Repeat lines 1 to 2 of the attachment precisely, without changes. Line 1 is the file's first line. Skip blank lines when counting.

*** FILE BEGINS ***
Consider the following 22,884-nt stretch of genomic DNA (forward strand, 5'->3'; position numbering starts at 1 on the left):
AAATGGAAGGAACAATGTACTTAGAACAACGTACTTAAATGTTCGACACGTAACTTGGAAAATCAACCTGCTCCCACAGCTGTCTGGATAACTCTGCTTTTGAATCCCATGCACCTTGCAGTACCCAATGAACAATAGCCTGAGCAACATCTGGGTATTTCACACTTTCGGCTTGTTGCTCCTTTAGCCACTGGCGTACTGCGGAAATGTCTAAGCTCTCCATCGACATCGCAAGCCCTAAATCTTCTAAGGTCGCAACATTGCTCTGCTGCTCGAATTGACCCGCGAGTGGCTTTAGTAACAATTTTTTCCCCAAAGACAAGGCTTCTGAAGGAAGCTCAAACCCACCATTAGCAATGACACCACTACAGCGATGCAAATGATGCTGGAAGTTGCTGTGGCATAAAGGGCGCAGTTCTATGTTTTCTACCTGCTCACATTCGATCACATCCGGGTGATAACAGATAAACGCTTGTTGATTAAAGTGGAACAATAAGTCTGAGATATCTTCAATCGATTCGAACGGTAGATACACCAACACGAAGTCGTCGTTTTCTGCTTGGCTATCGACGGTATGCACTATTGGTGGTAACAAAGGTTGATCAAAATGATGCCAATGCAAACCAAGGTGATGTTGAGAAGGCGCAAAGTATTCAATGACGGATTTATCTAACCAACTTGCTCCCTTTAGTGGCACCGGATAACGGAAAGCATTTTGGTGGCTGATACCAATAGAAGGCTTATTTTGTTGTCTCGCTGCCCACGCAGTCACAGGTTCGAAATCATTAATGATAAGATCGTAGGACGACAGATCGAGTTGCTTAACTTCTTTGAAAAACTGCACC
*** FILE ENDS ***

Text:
Consider the following 22,884-nt stretch of genomic DNA (forward strand, 5'->3'; position numbering starts at 1 on the left):
AAATGGAAGGAACAATGTACTTAGAACAACGTACTTAAATGTTCGACACGTAACTTGGAAAATCAACCTGCTCCCACAGCTGTCTGGATAACTCTGCTTTTGAATCCCATGCACCTTGCAGTACCCAATGAACAATAGCCTGAGCAACATCTGGGTATTTCACACTTTCGGCTTGTTGCTCCTTTAGCCACTGGCGTACTGCGGAAATGTCTAAGCTCTCCATCGACATCGCAAGCCCTAAATCTTCTAAGGTCGCAACATTGCTCTGCTGCTCGAATTGACCCGCGAGTGGCTTTAGTAACAATTTTTTCCCCAAAGACAAGGCTTCTGAAGGAAGCTCAAACCCACCATTAGCAATGACACCACTACAGCGATGCAAATGATGCTGGAAGTTGCTGTGGCATAAAGGGCGCAGTTCTATGTTTTCTACCTGCTCACATTCGATCACATCCGGGTGATAACAGATAAACGCTTGTTGATTAAAGTGGAACAATAAGTCTGAGATATCTTCAATCGATTCGAACGGTAGATACACCAACACGAAGTCGTCGTTTTCTGCTTGGCTATCGACGGTATGCACTATTGGTGGTAACAAAGGTTGATCAAAATGATGCCAATGCAAACCAAGGTGATGTTGAGAAGGCGCAAAGTATTCAATGACGGATTTATCTAACCAACTTGCTCCCTTTAGTGGCACCGGATAACGGAAAGCATTTTGGTGGCTGATACCAATAGAAGGCTTATTTTGTTGTCTCGCTGCCCACGCAGTCACAGGTTCGAAATCATTAATGATAAGATCGTAGGACGACAGATCGAGTTGCTTAACTTCTTTGAAAAACTGCACC